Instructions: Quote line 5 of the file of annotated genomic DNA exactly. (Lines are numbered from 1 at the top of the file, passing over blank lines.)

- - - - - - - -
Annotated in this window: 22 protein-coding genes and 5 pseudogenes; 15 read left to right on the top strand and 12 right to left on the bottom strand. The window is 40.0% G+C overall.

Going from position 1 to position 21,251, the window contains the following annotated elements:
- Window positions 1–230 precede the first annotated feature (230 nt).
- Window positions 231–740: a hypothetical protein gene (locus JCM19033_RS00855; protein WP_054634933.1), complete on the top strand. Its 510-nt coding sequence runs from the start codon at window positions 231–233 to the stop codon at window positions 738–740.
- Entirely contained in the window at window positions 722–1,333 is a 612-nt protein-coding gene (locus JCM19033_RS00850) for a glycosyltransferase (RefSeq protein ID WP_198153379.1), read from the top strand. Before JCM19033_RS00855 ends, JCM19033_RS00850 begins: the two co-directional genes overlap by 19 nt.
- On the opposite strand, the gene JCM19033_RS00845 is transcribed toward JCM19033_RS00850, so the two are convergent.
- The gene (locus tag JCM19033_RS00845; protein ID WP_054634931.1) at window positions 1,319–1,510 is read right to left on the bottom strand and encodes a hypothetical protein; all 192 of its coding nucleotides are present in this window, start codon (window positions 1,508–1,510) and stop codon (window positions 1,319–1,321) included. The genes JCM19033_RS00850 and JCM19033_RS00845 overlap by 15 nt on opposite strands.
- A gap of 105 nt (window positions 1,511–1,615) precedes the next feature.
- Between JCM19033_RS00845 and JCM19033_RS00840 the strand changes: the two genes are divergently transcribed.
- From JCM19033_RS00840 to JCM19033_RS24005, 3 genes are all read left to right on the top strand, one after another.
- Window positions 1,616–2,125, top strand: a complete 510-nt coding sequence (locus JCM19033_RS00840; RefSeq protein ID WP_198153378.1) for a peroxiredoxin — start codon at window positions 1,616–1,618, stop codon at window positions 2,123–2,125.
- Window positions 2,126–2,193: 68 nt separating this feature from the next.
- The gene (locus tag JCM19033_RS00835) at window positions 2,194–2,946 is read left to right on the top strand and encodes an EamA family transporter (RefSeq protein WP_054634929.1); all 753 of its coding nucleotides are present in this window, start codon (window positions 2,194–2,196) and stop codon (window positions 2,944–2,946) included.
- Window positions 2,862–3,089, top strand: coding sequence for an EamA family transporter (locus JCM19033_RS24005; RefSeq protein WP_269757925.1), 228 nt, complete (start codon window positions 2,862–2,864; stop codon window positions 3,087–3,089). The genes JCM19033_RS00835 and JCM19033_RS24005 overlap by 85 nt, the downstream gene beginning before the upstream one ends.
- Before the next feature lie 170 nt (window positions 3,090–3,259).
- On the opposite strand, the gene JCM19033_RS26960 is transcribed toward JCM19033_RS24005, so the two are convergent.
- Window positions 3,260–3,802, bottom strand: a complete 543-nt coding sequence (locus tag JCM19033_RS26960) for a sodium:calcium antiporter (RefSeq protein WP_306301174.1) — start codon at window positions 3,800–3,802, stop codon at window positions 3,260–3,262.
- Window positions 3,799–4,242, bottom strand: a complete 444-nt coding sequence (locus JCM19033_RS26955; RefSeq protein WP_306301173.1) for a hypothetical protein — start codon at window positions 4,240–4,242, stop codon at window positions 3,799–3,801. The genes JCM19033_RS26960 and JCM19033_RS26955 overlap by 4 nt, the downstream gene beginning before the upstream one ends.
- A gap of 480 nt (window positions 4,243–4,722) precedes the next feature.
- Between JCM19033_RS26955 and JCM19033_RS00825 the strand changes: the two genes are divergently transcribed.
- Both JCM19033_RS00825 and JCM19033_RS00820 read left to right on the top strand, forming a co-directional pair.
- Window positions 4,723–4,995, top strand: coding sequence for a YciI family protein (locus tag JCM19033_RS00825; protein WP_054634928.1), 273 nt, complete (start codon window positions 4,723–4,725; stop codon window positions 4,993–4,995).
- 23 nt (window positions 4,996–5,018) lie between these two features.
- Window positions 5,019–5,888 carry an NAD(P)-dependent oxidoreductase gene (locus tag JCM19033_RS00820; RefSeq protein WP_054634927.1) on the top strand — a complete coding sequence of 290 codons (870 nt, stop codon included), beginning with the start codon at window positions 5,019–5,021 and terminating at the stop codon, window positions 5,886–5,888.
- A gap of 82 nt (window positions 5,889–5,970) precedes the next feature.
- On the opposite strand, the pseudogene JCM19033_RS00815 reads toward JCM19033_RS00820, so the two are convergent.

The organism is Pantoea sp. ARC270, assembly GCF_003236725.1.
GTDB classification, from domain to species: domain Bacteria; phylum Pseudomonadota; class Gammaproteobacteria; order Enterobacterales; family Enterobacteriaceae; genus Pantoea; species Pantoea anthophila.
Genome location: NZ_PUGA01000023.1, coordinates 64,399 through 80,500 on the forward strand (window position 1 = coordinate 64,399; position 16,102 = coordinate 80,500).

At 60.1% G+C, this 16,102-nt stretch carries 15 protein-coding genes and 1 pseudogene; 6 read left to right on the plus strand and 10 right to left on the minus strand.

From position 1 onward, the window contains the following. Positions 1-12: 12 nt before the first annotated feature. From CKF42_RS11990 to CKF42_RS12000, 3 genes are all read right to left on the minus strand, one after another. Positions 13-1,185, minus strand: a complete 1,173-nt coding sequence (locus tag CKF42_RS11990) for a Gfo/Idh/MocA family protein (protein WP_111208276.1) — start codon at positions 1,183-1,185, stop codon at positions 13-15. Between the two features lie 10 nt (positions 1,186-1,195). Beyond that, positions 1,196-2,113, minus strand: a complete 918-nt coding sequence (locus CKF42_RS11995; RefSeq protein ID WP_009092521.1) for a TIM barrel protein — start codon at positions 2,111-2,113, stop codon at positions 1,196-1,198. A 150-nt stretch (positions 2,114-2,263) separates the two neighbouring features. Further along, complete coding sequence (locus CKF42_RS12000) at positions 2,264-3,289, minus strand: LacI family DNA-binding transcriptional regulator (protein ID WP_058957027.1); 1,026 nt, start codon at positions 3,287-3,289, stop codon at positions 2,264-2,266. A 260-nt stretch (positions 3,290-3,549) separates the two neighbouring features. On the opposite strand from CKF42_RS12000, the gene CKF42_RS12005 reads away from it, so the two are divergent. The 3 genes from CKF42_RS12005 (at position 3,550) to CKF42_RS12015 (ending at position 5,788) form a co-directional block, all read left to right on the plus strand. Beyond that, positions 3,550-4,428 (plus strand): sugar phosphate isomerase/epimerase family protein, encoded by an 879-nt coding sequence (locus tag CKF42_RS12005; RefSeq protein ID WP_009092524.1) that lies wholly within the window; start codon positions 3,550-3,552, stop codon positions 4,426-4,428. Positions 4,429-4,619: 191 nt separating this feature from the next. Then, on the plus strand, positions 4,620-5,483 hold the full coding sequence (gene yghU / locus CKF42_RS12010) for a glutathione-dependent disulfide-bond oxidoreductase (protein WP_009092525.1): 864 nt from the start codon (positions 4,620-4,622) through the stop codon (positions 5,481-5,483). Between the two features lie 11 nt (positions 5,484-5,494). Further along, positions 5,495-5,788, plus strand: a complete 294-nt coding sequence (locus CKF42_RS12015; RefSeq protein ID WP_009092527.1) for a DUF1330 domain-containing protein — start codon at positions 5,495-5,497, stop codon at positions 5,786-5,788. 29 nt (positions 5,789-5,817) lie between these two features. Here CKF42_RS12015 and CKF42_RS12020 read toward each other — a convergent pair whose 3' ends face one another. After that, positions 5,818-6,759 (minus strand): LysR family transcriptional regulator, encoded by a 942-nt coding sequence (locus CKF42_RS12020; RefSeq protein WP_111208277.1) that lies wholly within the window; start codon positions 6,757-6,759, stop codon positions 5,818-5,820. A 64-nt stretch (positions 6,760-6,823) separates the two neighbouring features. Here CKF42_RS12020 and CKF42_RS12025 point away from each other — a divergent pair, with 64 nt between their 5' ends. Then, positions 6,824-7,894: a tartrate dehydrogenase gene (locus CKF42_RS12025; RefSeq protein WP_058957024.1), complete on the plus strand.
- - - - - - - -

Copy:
- Entirely contained in the window at window positions 722–1,333 is a 612-nt protein-coding gene (locus JCM19033_RS00850) for a glycosyltransferase (RefSeq protein ID WP_198153379.1), read from the top strand. Before JCM19033_RS00855 ends, JCM19033_RS00850 begins: the two co-directional genes overlap by 19 nt.